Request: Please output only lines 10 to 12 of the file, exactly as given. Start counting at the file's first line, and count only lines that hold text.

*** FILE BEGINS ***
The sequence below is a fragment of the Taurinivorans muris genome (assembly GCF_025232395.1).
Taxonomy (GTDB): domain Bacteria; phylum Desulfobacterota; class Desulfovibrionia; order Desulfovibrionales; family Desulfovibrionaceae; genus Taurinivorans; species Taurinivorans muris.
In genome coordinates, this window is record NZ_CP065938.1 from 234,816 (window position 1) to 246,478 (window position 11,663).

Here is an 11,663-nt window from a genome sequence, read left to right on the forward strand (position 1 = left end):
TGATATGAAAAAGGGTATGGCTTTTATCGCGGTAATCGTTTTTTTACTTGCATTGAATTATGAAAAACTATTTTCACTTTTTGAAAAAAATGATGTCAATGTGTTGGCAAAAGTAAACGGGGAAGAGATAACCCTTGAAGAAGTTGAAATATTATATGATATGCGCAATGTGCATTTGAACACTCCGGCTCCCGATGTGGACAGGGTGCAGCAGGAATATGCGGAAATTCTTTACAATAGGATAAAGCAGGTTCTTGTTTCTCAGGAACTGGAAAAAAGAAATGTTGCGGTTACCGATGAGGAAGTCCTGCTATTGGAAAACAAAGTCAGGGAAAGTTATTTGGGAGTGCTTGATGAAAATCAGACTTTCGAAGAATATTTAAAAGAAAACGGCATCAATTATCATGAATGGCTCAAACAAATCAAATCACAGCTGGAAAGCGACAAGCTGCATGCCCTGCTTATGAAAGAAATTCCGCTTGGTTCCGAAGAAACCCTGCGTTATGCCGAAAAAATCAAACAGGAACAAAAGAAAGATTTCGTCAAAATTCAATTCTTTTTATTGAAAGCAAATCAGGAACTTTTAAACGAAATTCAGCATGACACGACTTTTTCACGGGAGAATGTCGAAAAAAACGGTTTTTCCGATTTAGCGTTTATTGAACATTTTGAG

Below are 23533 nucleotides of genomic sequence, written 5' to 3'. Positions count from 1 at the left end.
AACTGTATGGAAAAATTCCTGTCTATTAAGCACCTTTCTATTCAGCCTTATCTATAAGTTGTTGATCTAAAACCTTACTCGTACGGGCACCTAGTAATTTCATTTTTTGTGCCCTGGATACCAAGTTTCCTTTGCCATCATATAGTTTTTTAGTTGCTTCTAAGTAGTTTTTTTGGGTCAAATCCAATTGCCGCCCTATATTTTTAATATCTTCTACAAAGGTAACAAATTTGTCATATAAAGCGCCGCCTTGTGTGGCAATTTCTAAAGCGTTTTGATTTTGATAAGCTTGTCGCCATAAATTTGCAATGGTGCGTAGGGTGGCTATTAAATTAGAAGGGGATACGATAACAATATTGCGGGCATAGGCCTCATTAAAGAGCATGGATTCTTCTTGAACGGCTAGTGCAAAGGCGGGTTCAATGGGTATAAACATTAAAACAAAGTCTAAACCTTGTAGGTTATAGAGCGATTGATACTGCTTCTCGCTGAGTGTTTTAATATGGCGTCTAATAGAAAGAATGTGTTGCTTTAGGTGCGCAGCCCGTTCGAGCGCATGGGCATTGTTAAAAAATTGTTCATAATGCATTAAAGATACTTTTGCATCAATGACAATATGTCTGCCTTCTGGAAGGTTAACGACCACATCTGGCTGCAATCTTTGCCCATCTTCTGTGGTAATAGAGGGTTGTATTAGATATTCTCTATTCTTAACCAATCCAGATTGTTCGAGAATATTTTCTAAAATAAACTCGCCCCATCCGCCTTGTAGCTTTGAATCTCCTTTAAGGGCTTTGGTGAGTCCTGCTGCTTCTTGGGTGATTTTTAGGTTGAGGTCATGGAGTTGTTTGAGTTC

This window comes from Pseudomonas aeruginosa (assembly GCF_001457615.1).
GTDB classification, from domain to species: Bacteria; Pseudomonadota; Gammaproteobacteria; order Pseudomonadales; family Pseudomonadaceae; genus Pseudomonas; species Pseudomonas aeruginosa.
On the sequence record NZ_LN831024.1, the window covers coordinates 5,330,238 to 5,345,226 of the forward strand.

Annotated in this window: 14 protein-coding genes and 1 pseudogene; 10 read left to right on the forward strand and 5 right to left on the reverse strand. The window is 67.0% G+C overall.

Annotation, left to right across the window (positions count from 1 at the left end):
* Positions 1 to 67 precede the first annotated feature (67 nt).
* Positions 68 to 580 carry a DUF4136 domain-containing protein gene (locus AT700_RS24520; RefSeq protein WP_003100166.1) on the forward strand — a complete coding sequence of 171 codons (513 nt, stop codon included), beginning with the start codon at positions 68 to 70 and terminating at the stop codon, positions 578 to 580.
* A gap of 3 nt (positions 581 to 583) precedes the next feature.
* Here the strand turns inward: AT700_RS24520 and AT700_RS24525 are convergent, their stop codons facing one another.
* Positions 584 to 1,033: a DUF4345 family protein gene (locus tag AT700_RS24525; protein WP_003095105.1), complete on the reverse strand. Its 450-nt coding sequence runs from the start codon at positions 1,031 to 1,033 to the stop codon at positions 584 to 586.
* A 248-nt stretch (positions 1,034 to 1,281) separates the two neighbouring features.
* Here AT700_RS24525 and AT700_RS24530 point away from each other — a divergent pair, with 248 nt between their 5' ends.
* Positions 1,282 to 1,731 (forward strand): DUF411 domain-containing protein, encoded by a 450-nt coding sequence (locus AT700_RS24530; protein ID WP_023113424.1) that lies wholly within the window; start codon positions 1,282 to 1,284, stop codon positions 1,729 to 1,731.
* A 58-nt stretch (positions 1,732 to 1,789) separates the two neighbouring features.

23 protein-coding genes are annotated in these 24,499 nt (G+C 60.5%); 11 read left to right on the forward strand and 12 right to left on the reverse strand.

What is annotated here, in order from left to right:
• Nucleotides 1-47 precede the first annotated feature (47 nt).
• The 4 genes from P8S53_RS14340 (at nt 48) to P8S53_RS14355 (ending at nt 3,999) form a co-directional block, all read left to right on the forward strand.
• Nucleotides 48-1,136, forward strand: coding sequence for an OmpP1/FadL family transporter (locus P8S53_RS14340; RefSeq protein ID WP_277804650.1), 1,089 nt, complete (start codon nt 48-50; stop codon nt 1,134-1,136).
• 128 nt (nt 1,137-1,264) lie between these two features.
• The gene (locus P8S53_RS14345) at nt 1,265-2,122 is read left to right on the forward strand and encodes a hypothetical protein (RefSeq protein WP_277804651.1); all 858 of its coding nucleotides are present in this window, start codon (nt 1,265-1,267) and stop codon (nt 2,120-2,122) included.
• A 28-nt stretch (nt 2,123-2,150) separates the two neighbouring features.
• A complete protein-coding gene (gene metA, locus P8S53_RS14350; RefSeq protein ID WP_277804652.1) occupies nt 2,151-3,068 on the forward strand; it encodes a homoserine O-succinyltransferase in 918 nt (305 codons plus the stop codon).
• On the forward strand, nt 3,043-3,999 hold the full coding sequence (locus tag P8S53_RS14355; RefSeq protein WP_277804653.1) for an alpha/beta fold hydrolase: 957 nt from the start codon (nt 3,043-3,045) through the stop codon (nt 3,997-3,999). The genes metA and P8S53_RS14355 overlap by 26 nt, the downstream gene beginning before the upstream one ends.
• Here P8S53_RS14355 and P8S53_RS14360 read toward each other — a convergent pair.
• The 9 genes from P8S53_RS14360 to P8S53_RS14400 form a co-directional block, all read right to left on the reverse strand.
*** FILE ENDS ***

On the sequence record NZ_LN831024.1, the window covers coordinates 5,330,238 to 5,345,226 of the forward strand.

Annotated in this window: 14 protein-coding genes and 1 pseudogene; 10 read left to right on the forward strand and 5 right to left on the reverse strand. The window is 67.0% G+C overall.

Annotation, left to right across the window (positions count from 1 at the left end):